I was chatting to a friend of mine recently who had received an email from her landlord explaining that from the next month her rent would be going up by £30 per month and she should expect it to go up again in the next 6 months. She was understandably very worried at not only the prospect of it going up now (this represented a 5% increase on her current rent), but it increasing by an untold amount again in 6 months, it was causing her sleepless nights and she was thinking of going to the doctor because of the anxiety.
It’s a really good job she did mention it to me, as I was able to explain to her that her landlord was unable to carry out his 6-month threat. I explained the process he should have followed and the errors in his throw away comment about it going up again in 6 months. This calmed her down, stopped her from frantically looking at other places to live and even managed to negate the doctors’ visit. The thought struck me of how many other landlords are out there instigating rent increases on their properties incorrectly and causing stress to their tenants who also do not know the rules.
So how should it be done properly?
Normally it is not possible to review the rent during the fixed term of a tenancy unless there is a valid rent review clause, or the tenant agrees to an increase. If the tenancy is an assured or assured shorthold tenancy the landlord can use a formal procedure in section 13 of the Housing Act 1988 to propose a rent increase. To do this a prescribed form (section 13 notice) needs to be completed in full and served on the tenant. At least one month’s notice must be given to the tenant and if they do nothing during this period, then the rent increase will take effect. The start of the new rent increase must always be from a rent due day.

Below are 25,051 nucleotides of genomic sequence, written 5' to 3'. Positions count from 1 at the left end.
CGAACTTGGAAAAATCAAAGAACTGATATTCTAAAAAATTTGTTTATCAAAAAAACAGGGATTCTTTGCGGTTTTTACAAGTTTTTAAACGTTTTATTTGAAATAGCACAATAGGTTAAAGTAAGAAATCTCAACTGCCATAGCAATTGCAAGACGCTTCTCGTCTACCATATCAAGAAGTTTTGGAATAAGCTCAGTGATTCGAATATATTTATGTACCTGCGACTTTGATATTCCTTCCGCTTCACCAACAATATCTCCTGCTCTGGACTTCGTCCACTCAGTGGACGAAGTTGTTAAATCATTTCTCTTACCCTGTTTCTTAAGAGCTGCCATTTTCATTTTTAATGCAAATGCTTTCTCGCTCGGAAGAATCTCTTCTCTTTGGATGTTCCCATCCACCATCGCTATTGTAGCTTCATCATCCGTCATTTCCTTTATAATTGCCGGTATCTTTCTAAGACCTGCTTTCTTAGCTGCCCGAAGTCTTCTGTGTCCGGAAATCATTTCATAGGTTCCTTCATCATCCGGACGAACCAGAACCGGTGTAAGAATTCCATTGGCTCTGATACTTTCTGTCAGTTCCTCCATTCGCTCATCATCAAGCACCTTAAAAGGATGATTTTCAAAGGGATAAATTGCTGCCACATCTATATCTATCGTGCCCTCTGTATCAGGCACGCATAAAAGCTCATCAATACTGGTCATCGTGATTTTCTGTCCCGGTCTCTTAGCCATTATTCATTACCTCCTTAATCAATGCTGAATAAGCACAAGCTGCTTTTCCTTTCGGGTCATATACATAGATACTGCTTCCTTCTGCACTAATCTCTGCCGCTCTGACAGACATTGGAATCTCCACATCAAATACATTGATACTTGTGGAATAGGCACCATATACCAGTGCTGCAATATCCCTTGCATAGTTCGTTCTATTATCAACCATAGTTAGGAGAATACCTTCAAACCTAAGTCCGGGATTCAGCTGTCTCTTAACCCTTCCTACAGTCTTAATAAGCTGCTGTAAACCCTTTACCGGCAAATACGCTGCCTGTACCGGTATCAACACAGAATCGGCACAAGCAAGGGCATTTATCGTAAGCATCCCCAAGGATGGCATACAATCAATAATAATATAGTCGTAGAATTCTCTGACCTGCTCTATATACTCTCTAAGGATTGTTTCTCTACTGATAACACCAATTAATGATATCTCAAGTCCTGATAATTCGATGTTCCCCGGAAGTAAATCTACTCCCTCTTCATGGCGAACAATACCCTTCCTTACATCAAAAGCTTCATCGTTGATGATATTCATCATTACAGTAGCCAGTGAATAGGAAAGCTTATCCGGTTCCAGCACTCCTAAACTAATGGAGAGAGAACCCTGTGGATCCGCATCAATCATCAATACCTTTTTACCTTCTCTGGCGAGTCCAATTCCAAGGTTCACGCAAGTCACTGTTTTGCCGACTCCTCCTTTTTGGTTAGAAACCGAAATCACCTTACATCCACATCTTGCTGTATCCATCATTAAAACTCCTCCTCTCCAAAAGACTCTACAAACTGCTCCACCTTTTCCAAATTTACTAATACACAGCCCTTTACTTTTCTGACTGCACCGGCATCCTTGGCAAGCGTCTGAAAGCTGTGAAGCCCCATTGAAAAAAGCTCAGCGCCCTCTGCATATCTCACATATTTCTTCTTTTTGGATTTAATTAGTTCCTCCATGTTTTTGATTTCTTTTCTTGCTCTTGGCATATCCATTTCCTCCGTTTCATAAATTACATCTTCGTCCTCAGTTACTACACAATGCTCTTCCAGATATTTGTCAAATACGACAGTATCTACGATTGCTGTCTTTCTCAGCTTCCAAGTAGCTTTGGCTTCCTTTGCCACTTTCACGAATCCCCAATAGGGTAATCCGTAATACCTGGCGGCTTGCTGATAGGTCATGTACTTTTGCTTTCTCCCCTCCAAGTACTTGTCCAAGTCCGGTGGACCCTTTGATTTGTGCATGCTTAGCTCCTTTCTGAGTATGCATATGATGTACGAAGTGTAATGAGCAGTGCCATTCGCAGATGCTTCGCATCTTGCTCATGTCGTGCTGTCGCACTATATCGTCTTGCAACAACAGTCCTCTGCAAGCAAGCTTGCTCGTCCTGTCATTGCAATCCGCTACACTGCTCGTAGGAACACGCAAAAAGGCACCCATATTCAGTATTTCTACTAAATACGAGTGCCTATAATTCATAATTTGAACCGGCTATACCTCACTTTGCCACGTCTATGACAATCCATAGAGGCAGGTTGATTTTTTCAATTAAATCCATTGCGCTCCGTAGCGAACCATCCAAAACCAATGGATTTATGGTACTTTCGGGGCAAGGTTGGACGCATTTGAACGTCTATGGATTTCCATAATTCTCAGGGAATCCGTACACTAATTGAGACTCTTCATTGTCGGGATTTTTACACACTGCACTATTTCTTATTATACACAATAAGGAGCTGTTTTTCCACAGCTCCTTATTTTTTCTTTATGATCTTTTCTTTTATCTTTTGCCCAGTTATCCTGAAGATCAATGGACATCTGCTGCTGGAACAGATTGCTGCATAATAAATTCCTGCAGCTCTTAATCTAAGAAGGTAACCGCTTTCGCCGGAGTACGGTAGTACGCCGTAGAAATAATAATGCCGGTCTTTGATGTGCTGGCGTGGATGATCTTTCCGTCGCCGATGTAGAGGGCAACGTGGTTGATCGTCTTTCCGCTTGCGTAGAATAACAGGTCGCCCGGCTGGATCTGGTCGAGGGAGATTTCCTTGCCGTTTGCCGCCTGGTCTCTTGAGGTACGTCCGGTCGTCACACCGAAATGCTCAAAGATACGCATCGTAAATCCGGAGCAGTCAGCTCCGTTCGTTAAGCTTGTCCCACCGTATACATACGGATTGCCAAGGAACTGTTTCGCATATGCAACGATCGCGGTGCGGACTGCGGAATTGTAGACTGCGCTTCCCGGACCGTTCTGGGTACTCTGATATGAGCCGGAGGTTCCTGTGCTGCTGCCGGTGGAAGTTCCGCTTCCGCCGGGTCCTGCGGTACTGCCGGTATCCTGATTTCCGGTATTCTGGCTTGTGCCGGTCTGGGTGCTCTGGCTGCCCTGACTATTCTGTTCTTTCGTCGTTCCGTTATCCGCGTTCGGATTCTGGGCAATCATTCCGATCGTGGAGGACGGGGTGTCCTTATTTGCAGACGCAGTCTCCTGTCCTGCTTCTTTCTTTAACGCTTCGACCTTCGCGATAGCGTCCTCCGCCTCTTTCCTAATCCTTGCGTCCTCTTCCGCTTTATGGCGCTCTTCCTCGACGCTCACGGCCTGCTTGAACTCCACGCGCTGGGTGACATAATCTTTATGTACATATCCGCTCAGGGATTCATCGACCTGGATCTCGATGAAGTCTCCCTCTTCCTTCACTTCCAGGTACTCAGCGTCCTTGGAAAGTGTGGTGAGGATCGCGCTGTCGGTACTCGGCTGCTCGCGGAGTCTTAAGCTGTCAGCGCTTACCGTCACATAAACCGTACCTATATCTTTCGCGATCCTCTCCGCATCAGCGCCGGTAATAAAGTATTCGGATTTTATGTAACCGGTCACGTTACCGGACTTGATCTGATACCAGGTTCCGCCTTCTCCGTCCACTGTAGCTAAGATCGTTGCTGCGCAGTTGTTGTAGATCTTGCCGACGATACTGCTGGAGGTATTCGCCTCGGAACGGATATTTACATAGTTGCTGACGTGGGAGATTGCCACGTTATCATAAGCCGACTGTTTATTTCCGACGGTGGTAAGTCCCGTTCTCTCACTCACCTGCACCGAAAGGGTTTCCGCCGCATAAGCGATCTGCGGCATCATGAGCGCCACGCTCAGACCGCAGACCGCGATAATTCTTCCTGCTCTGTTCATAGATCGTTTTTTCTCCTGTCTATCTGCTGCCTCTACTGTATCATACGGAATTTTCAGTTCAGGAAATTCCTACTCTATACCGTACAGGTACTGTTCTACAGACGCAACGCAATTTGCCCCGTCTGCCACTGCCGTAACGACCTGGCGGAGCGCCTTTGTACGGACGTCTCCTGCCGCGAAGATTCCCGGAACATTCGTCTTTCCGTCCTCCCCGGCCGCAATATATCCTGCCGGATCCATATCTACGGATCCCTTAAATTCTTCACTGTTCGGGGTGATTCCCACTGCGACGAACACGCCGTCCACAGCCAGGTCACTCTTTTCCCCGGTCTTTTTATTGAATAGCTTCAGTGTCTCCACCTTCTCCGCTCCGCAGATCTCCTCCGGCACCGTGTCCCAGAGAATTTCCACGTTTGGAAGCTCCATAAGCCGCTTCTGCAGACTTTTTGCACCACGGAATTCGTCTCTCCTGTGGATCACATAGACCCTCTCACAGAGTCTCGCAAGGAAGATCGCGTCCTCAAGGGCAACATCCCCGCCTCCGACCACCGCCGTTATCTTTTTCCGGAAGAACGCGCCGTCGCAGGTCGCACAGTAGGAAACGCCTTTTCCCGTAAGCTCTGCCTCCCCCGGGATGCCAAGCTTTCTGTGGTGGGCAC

The form documents when the last rent increase was issued which is important when you consider my friends landlords comments about it going up again in 6 months.
The bit her landlord got wrong...
Apart from not using the correct template, under Section 13 of the Housing Act 1988, a rent increase to a tenant can only be issued once every 12 months. Her landlord should not have indicated it would go up again in 6 months as he isn’t able to do this as per this legislation. I have seen many landlords set their diary to the exact day of the 12 months, but once a year it is and so this stress to his tenant, her comments that she was already starting to look for somewhere else to live and a possible doctors visit could all have been stopped should he have known the legislation properly. This adds further fuel to the fire that many landlords are self-managing and have no idea of the extent of legislation they are contracted and legally obliged to uphold.
Ah this seems complicated, should landlords bother with rent increases?
Yes, in a word. It is important you keep the rent on your properties at market value. If you don’t and you wish to sell the property as an investment in the future, the valuation of it as an investment won’t stack up to any investors. If your property should be achieving £750 rent per month and you haven’t done a rent increase in the last ten years and its still on £450 pcm, any investor is going to understand that its not a safe bet and move in. What’s more, you won’t be able to jack the rent up by £100-£200 a month in one go, not only will this scare your tenant off and collapse its investment appeal but it could be deemed as unfair and your tenants could challenge it by appealing to the Rent Assessment Committee.
I would always advise you increase the rent by small amounts regularly, to keep it in line with market value but away from being such a large shock to your tenant that they have to leave. Good reliable rent paying tenants should be looked after and increasing their rent so much as to cause them anxiety and the stress for you both of them leaving and you finding another tenant should be avoided at all costs.
For any advice on rent increases, from either a landlord or tenant perspective, please get in contact.
Angharad Trueman – Managing Director
Found this useful? Watch this video on self managing landlords HERE.